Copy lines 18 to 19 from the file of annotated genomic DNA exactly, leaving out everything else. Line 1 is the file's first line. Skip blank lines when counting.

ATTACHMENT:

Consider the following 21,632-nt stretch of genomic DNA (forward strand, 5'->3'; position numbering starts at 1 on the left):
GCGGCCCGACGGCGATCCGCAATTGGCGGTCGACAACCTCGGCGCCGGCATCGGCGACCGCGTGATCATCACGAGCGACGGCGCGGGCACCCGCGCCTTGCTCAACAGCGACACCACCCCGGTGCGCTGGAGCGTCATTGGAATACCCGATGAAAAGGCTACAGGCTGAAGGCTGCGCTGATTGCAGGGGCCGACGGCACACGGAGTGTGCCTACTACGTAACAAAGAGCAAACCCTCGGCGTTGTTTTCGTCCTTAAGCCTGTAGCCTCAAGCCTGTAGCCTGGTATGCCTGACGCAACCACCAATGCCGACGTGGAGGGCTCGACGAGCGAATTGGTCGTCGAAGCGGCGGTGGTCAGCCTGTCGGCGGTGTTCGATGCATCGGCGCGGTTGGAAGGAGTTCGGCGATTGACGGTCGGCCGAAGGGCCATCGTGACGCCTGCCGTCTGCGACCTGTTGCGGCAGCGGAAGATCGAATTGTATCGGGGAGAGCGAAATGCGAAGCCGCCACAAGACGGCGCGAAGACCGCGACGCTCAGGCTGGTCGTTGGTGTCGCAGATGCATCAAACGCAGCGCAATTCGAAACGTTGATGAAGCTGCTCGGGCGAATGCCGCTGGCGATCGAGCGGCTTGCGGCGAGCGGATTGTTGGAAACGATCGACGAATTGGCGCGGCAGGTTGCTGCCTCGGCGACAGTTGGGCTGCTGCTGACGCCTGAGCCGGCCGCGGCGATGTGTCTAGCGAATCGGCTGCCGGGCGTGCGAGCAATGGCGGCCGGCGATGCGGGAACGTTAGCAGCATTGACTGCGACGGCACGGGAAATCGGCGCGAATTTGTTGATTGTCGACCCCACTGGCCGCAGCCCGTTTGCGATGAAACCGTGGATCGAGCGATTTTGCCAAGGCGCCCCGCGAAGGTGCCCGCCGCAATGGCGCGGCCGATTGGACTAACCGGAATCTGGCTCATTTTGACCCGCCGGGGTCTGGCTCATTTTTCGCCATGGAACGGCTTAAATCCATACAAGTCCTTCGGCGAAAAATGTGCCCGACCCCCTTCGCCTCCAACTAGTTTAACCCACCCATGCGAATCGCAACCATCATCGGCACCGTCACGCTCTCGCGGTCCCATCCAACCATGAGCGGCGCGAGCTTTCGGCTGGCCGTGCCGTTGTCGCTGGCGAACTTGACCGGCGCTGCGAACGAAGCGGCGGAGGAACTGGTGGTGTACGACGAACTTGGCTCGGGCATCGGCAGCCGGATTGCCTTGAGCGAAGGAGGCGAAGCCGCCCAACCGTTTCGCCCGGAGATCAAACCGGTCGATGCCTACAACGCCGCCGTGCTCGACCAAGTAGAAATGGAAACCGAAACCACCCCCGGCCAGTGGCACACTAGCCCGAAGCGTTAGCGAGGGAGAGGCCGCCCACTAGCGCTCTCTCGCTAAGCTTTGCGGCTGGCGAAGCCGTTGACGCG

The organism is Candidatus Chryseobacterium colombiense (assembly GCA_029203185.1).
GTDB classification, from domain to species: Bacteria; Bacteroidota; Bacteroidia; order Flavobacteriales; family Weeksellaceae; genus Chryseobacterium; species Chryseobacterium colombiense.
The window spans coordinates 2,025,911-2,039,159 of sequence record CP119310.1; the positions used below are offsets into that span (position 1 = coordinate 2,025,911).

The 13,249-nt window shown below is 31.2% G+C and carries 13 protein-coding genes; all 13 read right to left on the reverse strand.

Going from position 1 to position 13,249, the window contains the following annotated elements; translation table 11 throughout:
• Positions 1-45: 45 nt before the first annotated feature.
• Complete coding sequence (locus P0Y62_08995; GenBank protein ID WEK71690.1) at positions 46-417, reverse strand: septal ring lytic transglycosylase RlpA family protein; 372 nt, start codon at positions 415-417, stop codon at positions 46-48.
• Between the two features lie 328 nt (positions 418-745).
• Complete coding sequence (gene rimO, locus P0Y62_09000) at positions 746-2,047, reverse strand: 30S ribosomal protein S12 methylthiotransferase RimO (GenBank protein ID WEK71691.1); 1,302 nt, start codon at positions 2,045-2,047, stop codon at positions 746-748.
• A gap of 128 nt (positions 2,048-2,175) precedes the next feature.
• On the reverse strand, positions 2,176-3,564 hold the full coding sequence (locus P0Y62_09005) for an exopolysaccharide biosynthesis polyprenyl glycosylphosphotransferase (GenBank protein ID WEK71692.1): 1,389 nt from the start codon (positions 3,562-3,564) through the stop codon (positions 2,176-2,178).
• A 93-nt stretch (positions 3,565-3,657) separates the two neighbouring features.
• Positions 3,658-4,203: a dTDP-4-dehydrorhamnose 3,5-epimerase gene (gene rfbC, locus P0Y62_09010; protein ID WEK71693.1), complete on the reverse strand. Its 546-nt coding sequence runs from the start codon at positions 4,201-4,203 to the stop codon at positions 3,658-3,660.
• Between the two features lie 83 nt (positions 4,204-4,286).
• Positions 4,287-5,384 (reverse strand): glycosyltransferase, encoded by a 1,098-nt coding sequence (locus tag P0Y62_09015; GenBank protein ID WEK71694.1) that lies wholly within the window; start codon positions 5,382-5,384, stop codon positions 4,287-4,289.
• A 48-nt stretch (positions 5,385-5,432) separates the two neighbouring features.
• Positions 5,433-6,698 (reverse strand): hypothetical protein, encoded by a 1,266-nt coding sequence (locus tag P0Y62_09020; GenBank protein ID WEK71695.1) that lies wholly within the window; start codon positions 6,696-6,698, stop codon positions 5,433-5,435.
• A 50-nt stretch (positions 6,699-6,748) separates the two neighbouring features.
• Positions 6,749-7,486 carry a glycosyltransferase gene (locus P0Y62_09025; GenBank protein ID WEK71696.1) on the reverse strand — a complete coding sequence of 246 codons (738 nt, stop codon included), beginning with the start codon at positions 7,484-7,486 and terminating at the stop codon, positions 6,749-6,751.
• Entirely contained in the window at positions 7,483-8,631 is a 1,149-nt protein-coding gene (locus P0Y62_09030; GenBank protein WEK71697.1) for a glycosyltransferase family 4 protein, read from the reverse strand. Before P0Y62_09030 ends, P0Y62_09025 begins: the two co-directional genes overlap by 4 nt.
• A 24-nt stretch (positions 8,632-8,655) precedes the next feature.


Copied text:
• A 48-nt stretch (positions 5,385-5,432) separates the two neighbouring features.
• Positions 5,433-6,698 (reverse strand): hypothetical protein, encoded by a 1,266-nt coding sequence (locus tag P0Y62_09020; GenBank protein ID WEK71695.1) that lies wholly within the window; start codon positions 6,696-6,698, stop codon positions 5,433-5,435.